Monday, March 14, 2016

Raw Milk + Honey Accelerates DOMS Recovery of Trained Athletes Compared to Chocolate Milk, But There's a Catch...

While many US officials still believe that raw milk was a threat to public health. The internet is full of (often hilarious) health claims related to raw milk and the ill effects of pasturization. Could the study at hand provide evidence this is not complete bogus?
Maybe you remember that I have been talking with my friend Carl Lanore about raw milk, pasteurization and (even worse) homogenization several times when I still had the time to do the weekly SuppVersity Science Round-Ups on SuperHumanRadio. Until now, the evidence for the often proclaimed benefits of raw milk are skinny. With the publication of a recent study by Andrew Hatchett and colleagues from the Franklin Pierce University this evidence the number of relevant studies has therefore increased significantly.

What makes the study so relevant? Well, it was a randomized human trial in twenty healthy male collegiate sprint football (mean age 20y; height ~175cm, weight ~80kg; 1RM back squat of ~125kg; 80% RM back squat of ~100kg), not any old rodent study.
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There's one thing that reduces the relevance of the data, though. Instead of objective markers of recovery, such as post-recovery strength tests or at least CK and LDH levels, the scientists gave their subjects a questionnaires, prior to completing a lower extremity DOMS protocol, to determine the level of discomfort and functional limitations at baseline.

Upon a second visit to the lab, the subjects were then randomly assigned to consume 240 mL of raw milk (RMS sweetened with honey to make up for the sugar in the chocolate milk) or a chocolate milk "placebo" (CMS) before completing the same set of exercise and filling the same set of questionnaires immediately post, 24-, 48- and 72-h post DOMS protocol. Additionally, the scientists contacted the subjects 10 days after the test to learn if any negative effects were experienced as a result of ingesting either solution.
Figure 1: Changes in reported visual acuity scale (VAS) score regarding lower extremity muscle soreness pre-exercise induced muscle soreness (EIMS) protocol, directly post EIMS, 24 h, 48 h and 72 h post-EIMS for both the Raw Milk Solution (RMS) group and the Chocolate Milk Solution (CMS | Hatchett. 2016).
As you can see in Figure 1, both groups reported an increase in lower extremity discomfort at each data collection interval post-DOMS protocol (post, 24-, 48- and 72-h). In that, the participants who received the raw milk saw an initially higher increase in DOMS which then dropped to a slightly lower levels than in the chocolate milk group after 72h.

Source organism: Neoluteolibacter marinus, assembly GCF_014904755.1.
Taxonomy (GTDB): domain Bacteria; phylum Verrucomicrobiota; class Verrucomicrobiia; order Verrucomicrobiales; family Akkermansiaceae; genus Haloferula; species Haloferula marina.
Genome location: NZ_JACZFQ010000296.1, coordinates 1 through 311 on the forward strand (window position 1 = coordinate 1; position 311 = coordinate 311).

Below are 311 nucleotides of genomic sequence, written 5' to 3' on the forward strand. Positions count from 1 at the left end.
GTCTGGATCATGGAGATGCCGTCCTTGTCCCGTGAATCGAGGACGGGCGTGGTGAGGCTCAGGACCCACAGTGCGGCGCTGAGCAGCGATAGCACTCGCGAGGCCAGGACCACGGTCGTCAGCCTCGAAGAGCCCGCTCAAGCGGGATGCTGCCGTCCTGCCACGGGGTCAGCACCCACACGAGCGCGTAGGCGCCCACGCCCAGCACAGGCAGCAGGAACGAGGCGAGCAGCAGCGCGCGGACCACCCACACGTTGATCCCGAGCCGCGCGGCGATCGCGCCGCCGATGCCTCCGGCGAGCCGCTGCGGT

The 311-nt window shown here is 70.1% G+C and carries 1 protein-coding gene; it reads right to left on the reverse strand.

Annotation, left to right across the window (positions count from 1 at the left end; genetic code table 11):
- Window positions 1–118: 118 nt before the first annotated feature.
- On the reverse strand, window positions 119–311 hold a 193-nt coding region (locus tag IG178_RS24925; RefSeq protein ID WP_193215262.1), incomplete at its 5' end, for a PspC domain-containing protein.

Milk and diabetes? Scientists get to the bottom of anti-diabetic effects of milk: It's the mix that makes all the difference: While individual components may not be present in sufficient concentration to produce a physiological effect such an effect may be obtained by several components acting in concert.  PPAR-α, -β and -γ agonists as well milk fat bioactive compounds that induce uncoupling protein-1 expression in brown adipose tissue may explain the suppression of diet-induced obesity and improvement in insulin sensitivity, review concludes (Parodi. 2016).
The scientists' statistical analysis of the difference, revealed that the relevance of the differences at baseline and 24h post is unclear, while the advantage of the raw milk at 48h and 72h was likely relevant. The 10-day follow-up did, as you probably already expected, not reveal any negative side effects. Overall, the results were thus in line with previous studies suggesting that the consumption of a milk-based solution with an elevated carbohydrate level reduces the DOMS (Cockburn. 2012).

As the scientists point out, though, it "has not been reported prior to this study is the difference between a raw milk solution and a commercially available milk solution with elevated carbohydrate levels" (Hatchett. 2016). So, does raw milk actually work the magic that its advocates say is lost due to the pasteurization process which is supposed to denature the macronutrients and many of the micronutrients present in the milk? Maybe...
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Maybe? Yes, maybe! Firstly, the difference between the groups is small and only "likely" relevant. Secondly, the measures are subjective and (at least for a physicist like myself) not really reliable. And thirdly and most importantly, the honey the scientists added to the milk could have made all the difference. After all, honey contains a number of antioxidants from a variety of sources, including polyphenolics; and polyphenols, albeit from other sources, have previously been shown to reduce lipid peroxidation by inhibiting peroxyl radical activation and stabilize cell membranes ... and yes, these are putative mechanisms for reducing DOMS by the means of polyphenol supplements (Radak. 2012) | Comment on Facebook!.
  • Cockburn, Emma, et al. "Effect of volume of milk consumed on the attenuation of exercise-induced muscle damage." European journal of applied physiology 112.9 (2012): 3187-3194.
  • Hatchett, Andrew, et al. "A Comparison between Chocolate Milk and a Raw Milk Honey Solution’s Influence on Delayed Onset of Muscle Soreness." Sports 4.1 (2016): 18.
  • Parodi PW. "Cooperative action of bioactive components in milk fat with PPARs may explain its anti-diabetogenic properties." Med Hypotheses 89 (2016):1-7.
  • Radak, Zsolt, et al. "Nitric oxide: Is it the cause of muscle soreness?." Nitric Oxide 26.2 (2012): 89-94.